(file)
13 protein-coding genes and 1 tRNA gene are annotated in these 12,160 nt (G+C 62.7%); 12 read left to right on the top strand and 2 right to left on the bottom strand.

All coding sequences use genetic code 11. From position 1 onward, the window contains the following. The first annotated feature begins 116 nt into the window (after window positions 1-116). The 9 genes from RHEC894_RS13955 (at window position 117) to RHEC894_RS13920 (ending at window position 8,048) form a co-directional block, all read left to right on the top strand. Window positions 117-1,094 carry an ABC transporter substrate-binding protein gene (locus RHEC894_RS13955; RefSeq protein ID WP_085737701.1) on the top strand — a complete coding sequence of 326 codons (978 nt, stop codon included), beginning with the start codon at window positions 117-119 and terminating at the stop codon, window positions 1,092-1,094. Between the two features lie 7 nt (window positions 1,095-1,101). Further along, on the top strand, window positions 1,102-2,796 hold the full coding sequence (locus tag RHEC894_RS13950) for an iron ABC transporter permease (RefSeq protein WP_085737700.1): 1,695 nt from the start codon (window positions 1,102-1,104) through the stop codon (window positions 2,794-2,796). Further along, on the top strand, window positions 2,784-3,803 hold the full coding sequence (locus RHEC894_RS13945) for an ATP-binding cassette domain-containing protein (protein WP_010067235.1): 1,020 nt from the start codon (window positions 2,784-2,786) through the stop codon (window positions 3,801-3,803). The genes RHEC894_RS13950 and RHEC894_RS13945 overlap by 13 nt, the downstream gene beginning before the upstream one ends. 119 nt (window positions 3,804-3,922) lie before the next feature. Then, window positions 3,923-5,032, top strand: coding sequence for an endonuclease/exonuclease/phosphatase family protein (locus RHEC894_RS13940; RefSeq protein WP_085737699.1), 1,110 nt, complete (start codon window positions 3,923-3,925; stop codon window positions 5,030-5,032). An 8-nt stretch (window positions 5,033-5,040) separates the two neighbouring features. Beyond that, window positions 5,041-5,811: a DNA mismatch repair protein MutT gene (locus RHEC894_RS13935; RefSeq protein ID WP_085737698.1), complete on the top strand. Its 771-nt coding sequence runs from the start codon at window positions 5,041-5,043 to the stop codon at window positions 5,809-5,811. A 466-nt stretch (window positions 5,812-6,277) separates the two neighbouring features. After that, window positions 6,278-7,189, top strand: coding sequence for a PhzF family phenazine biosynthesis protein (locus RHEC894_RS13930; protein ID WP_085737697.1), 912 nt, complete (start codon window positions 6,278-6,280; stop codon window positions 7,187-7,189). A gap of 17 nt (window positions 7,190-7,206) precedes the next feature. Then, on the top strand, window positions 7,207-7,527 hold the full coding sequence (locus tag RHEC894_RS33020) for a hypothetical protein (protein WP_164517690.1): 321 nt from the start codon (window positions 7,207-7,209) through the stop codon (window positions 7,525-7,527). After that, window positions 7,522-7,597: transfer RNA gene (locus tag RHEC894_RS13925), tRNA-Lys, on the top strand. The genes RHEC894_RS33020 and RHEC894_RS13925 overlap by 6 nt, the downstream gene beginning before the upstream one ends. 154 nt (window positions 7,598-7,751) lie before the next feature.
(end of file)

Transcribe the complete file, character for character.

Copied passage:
13 protein-coding genes and 1 tRNA gene are annotated in these 12,160 nt (G+C 62.7%); 12 read left to right on the top strand and 2 right to left on the bottom strand.

All coding sequences use genetic code 11. From position 1 onward, the window contains the following. The first annotated feature begins 116 nt into the window (after window positions 1-116). The 9 genes from RHEC894_RS13955 (at window position 117) to RHEC894_RS13920 (ending at window position 8,048) form a co-directional block, all read left to right on the top strand. Window positions 117-1,094 carry an ABC transporter substrate-binding protein gene (locus RHEC894_RS13955; RefSeq protein ID WP_085737701.1) on the top strand — a complete coding sequence of 326 codons (978 nt, stop codon included), beginning with the start codon at window positions 117-119 and terminating at the stop codon, window positions 1,092-1,094. Between the two features lie 7 nt (window positions 1,095-1,101). Further along, on the top strand, window positions 1,102-2,796 hold the full coding sequence (locus tag RHEC894_RS13950) for an iron ABC transporter permease (RefSeq protein WP_085737700.1): 1,695 nt from the start codon (window positions 1,102-1,104) through the stop codon (window positions 2,794-2,796). Further along, on the top strand, window positions 2,784-3,803 hold the full coding sequence (locus RHEC894_RS13945) for an ATP-binding cassette domain-containing protein (protein WP_010067235.1): 1,020 nt from the start codon (window positions 2,784-2,786) through the stop codon (window positions 3,801-3,803). The genes RHEC894_RS13950 and RHEC894_RS13945 overlap by 13 nt, the downstream gene beginning before the upstream one ends. 119 nt (window positions 3,804-3,922) lie before the next feature. Then, window positions 3,923-5,032, top strand: coding sequence for an endonuclease/exonuclease/phosphatase family protein (locus RHEC894_RS13940; RefSeq protein WP_085737699.1), 1,110 nt, complete (start codon window positions 3,923-3,925; stop codon window positions 5,030-5,032). An 8-nt stretch (window positions 5,033-5,040) separates the two neighbouring features. Beyond that, window positions 5,041-5,811: a DNA mismatch repair protein MutT gene (locus RHEC894_RS13935; RefSeq protein ID WP_085737698.1), complete on the top strand. Its 771-nt coding sequence runs from the start codon at window positions 5,041-5,043 to the stop codon at window positions 5,809-5,811. A 466-nt stretch (window positions 5,812-6,277) separates the two neighbouring features. After that, window positions 6,278-7,189, top strand: coding sequence for a PhzF family phenazine biosynthesis protein (locus RHEC894_RS13930; protein ID WP_085737697.1), 912 nt, complete (start codon window positions 6,278-6,280; stop codon window positions 7,187-7,189). A gap of 17 nt (window positions 7,190-7,206) precedes the next feature. Then, on the top strand, window positions 7,207-7,527 hold the full coding sequence (locus tag RHEC894_RS33020) for a hypothetical protein (protein WP_164517690.1): 321 nt from the start codon (window positions 7,207-7,209) through the stop codon (window positions 7,525-7,527). After that, window positions 7,522-7,597: transfer RNA gene (locus tag RHEC894_RS13925), tRNA-Lys, on the top strand. The genes RHEC894_RS33020 and RHEC894_RS13925 overlap by 6 nt, the downstream gene beginning before the upstream one ends. 154 nt (window positions 7,598-7,751) lie before the next feature.